Travel Photo of the Week: Kakadu National Park, Northern Territory, Australia
I visited Kakadu National Park back in 2000. It was early June and the wet season was only just finishing up but there was plenty to mark the wet season had been! Many roads were still under water and a good portion of the Yellow Water Billabong car park remained submerged. So much water laying about together with ‘Beware of Crocodiles’ signs, you couldn’t help but feel a little apprehensive. During the Yellow Water Billabong tour by boat, these water lilies were captured. Photos of the crocs will come another time! Stay tuned!
Alice Springs is the little, desert town located bang in the center of great, big Australia. It’s more-or-less half way between Adelaide to the south and Darwin to the north, making it an ideal travel destination to break the long journey in either direction. Alice Springs draws travellers from all over the world as a base to explore the beautiful red centre. The nearby sites include Alice Springs Desert Park, Simpsons Gap, Standley Chasm, Larapinta Trail, the Flying Doctor Service and further afield, Uluru and Kings Canyon.
Today, on the 10 July, Alice Springs is celebrating the 40th anniversary of the annual ‘Camel Racing Cup’ which draws town folks and tourists from all over to watch the spectacle and have a lot of fun! The first Camel Race was run in 1970 in the dry Todd River Bed as a bet between two mates, Noel Fullerton and Keith Mooney-Smith. Since then, the race is held annually including a festival atmosphere with stalls, entertainers, rides, food and drink stalls, live music and Camel Cup souvenirs. No Australian race would be without ‘Fashions on the Field’ and this is distinctly ‘central Australian’ in flavour.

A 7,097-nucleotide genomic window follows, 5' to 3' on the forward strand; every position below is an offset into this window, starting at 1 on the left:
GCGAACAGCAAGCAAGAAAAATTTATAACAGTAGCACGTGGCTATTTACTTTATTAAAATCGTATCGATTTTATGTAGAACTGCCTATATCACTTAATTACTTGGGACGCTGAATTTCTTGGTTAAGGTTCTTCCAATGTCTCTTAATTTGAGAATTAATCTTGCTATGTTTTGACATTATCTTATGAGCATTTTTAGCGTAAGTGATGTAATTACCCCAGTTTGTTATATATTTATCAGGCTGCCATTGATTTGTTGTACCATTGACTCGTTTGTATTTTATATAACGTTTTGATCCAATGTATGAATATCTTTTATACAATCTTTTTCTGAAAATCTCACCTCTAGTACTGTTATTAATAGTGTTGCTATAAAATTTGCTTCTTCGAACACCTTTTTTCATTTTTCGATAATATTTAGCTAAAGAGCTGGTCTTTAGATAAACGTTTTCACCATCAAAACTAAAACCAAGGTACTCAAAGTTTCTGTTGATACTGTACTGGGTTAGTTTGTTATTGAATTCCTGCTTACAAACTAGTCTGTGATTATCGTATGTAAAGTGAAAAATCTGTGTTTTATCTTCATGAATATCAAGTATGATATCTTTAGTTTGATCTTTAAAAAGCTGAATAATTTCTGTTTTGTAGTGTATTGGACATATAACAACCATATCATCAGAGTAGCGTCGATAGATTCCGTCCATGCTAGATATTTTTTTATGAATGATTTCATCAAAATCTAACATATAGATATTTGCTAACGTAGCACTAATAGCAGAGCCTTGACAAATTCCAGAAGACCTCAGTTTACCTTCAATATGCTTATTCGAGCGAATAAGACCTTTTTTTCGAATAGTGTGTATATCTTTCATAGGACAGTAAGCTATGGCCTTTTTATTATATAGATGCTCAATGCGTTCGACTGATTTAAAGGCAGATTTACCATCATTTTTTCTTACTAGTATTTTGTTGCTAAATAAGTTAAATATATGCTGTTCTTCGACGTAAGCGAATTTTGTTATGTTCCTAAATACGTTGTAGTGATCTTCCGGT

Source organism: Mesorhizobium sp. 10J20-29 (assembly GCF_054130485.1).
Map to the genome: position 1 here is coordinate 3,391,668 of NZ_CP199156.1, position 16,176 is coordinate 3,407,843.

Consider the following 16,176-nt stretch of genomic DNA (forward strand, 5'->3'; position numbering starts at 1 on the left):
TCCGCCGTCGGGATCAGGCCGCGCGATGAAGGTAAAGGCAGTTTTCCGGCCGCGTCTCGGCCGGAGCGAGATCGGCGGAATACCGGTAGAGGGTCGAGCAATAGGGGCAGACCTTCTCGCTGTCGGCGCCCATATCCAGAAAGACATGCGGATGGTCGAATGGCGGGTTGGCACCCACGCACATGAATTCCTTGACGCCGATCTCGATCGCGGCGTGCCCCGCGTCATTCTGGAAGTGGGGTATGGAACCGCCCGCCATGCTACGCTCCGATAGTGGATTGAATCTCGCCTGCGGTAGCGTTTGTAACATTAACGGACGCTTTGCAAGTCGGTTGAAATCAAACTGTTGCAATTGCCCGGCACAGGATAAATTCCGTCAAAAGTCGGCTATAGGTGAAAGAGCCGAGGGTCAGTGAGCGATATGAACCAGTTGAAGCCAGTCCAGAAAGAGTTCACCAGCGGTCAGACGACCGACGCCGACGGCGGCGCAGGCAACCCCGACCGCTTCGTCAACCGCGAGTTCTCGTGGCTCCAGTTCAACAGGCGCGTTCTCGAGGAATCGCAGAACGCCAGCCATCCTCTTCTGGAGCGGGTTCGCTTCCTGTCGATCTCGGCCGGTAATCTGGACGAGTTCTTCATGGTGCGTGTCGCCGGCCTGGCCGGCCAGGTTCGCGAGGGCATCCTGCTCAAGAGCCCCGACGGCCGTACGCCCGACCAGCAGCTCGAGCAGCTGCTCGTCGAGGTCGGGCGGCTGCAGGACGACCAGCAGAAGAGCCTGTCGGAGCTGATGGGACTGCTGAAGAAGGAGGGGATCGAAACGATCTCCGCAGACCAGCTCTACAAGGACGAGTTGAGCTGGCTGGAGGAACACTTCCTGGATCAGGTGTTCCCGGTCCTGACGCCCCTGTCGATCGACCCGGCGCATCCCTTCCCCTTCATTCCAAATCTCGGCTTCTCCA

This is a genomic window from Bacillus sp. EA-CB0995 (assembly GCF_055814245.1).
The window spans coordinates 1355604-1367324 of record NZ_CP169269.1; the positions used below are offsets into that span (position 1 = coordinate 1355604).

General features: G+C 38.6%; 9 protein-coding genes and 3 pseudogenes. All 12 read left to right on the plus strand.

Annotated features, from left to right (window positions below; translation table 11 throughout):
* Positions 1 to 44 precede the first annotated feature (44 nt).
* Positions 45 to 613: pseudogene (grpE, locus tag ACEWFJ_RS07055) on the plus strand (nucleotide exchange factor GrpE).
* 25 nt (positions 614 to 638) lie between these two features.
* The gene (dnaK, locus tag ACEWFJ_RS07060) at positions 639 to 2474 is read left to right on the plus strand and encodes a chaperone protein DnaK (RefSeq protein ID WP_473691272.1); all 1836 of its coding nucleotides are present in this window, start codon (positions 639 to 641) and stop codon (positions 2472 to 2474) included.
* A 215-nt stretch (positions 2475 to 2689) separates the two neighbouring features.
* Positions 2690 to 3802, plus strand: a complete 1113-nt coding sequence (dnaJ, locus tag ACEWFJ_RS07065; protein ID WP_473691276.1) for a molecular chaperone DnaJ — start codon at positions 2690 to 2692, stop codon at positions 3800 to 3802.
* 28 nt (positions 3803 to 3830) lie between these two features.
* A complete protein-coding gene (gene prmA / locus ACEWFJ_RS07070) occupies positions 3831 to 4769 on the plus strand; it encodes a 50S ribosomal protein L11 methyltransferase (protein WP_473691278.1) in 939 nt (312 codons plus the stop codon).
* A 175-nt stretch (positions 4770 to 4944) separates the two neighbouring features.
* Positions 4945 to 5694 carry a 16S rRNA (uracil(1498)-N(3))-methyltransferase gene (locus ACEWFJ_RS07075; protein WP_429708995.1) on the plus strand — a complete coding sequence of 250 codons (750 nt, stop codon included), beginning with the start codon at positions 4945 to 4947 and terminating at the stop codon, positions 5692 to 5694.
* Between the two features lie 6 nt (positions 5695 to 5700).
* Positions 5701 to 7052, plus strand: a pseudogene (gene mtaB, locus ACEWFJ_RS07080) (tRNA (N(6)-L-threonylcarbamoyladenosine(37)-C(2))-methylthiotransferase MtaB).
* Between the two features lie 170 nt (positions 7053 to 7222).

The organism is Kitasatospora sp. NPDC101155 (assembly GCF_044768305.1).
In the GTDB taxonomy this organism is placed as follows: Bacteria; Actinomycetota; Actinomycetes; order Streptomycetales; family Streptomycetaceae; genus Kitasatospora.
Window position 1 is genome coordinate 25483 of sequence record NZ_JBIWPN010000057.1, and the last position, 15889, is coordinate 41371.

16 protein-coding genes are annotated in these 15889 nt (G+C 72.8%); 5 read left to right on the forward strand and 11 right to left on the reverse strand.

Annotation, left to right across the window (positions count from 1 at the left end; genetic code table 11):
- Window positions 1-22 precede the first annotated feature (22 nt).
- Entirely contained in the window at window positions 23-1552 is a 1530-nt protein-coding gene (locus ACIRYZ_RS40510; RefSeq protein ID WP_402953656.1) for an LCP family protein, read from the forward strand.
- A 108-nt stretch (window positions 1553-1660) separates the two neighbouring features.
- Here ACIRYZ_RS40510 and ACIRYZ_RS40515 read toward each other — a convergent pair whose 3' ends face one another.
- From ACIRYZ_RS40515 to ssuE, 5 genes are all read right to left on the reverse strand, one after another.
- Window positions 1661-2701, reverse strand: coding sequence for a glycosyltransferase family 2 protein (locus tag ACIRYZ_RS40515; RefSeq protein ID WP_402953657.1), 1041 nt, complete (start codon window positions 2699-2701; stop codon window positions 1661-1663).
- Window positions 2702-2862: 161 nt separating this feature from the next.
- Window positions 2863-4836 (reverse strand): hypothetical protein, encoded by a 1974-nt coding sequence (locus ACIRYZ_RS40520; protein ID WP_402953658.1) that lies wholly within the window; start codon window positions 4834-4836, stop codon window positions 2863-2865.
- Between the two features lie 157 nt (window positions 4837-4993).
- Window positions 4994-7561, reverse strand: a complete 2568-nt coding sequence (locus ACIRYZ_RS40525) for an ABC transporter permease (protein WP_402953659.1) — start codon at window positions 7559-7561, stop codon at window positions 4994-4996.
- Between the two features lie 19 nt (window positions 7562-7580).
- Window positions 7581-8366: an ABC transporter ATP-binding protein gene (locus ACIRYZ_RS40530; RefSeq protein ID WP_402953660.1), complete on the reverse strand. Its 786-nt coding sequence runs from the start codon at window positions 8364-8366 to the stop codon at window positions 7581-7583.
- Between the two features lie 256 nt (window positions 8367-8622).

A Town like Mparntwe: A Guide to the Dreaming Tracks and Sites of Alice Springs
Kakadu is a World Heritage National Park located in the north eastern region of the Northern Territory. Kakadu is one of Austalia’s most prized ecological and cultural treasures. There are a number of locations where evidence of Dreamtime legends and day-to-day living can be viewed. In particular at Ubirr and Nourlangie Rock. Beautiful and extensive aboriginal paintings can be seen. The area beside Kakadu is known as Arnhem Land and special permits must be purchased if you wish to enter the large Aborginal Reserve.
Kakadu is largely flood plains, a result of the tropical rains. The water lily covered billabongs are a stunning sight and a boat trip at Yellow Waters is a must. Here you will experience the vastness of the flood plains, water lillies, crocodiles (by the scores!), birds such as the Jabiru, Heron, Magpie Geese, White-Bellied Sea Eagle, Whistling Kite and numerous others.
The tropical rains also create magnificent water falls. Unfortunately, the time of year I was there during 2000, access to all the falls were still closed. A must see inclides Jim-Jim Falls, Twin Falls and Gunlom.
A beautifully presented hardcover book ‘Kakadu: The Making of a National Park’ by David Lawrence